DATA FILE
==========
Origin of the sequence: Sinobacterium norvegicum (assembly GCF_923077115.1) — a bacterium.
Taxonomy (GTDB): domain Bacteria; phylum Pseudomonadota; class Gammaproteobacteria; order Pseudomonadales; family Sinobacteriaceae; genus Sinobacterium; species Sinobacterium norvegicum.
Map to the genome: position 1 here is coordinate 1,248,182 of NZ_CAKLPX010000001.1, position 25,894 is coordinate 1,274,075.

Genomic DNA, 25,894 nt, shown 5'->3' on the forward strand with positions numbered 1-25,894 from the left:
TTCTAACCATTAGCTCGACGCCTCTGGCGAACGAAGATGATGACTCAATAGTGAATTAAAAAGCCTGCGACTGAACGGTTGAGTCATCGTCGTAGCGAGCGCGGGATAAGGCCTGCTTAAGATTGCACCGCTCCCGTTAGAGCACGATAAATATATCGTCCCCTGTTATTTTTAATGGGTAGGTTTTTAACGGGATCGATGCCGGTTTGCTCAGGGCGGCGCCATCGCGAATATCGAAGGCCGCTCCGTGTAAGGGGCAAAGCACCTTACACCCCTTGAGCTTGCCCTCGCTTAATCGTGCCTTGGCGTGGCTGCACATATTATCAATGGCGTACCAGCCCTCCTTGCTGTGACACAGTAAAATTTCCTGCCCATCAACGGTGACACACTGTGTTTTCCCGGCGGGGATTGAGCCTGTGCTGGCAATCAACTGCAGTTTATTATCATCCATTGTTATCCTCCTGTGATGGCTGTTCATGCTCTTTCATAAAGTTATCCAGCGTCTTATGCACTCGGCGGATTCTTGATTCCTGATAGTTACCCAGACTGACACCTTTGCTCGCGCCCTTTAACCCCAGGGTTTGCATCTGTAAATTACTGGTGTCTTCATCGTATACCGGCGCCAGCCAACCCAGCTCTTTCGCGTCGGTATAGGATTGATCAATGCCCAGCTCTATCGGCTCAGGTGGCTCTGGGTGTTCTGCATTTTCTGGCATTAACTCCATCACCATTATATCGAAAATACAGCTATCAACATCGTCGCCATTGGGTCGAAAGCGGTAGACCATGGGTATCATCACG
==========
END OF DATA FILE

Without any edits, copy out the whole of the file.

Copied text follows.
Origin of the sequence: Sinobacterium norvegicum (assembly GCF_923077115.1) — a bacterium.
Taxonomy (GTDB): domain Bacteria; phylum Pseudomonadota; class Gammaproteobacteria; order Pseudomonadales; family Sinobacteriaceae; genus Sinobacterium; species Sinobacterium norvegicum.
Map to the genome: position 1 here is coordinate 1,248,182 of NZ_CAKLPX010000001.1, position 25,894 is coordinate 1,274,075.

Genomic DNA, 25,894 nt, shown 5'->3' on the forward strand with positions numbered 1-25,894 from the left:
TTCTAACCATTAGCTCGACGCCTCTGGCGAACGAAGATGATGACTCAATAGTGAATTAAAAAGCCTGCGACTGAACGGTTGAGTCATCGTCGTAGCGAGCGCGGGATAAGGCCTGCTTAAGATTGCACCGCTCCCGTTAGAGCACGATAAATATATCGTCCCCTGTTATTTTTAATGGGTAGGTTTTTAACGGGATCGATGCCGGTTTGCTCAGGGCGGCGCCATCGCGAATATCGAAGGCCGCTCCGTGTAAGGGGCAAAGCACCTTACACCCCTTGAGCTTGCCCTCGCTTAATCGTGCCTTGGCGTGGCTGCACATATTATCAATGGCGTACCAGCCCTCCTTGCTGTGACACAGTAAAATTTCCTGCCCATCAACGGTGACACACTGTGTTTTCCCGGCGGGGATTGAGCCTGTGCTGGCAATCAACTGCAGTTTATTATCATCCATTGTTATCCTCCTGTGATGGCTGTTCATGCTCTTTCATAAAGTTATCCAGCGTCTTATGCACTCGGCGGATTCTTGATTCCTGATAGTTACCCAGACTGACACCTTTGCTCGCGCCCTTTAACCCCAGGGTTTGCATCTGTAAATTACTGGTGTCTTCATCGTATACCGGCGCCAGCCAACCCAGCTCTTTCGCGTCGGTATAGGATTGATCAATGCCCAGCTCTATCGGCTCAGGTGGCTCTGGGTGTTCTGCATTTTCTGGCATTAACTCCATCACCATTATATCGAAAATACAGCTATCAACATCGTCGCCATTGGGTCGAAAGCGGTAGACCATGGGTATCATCACG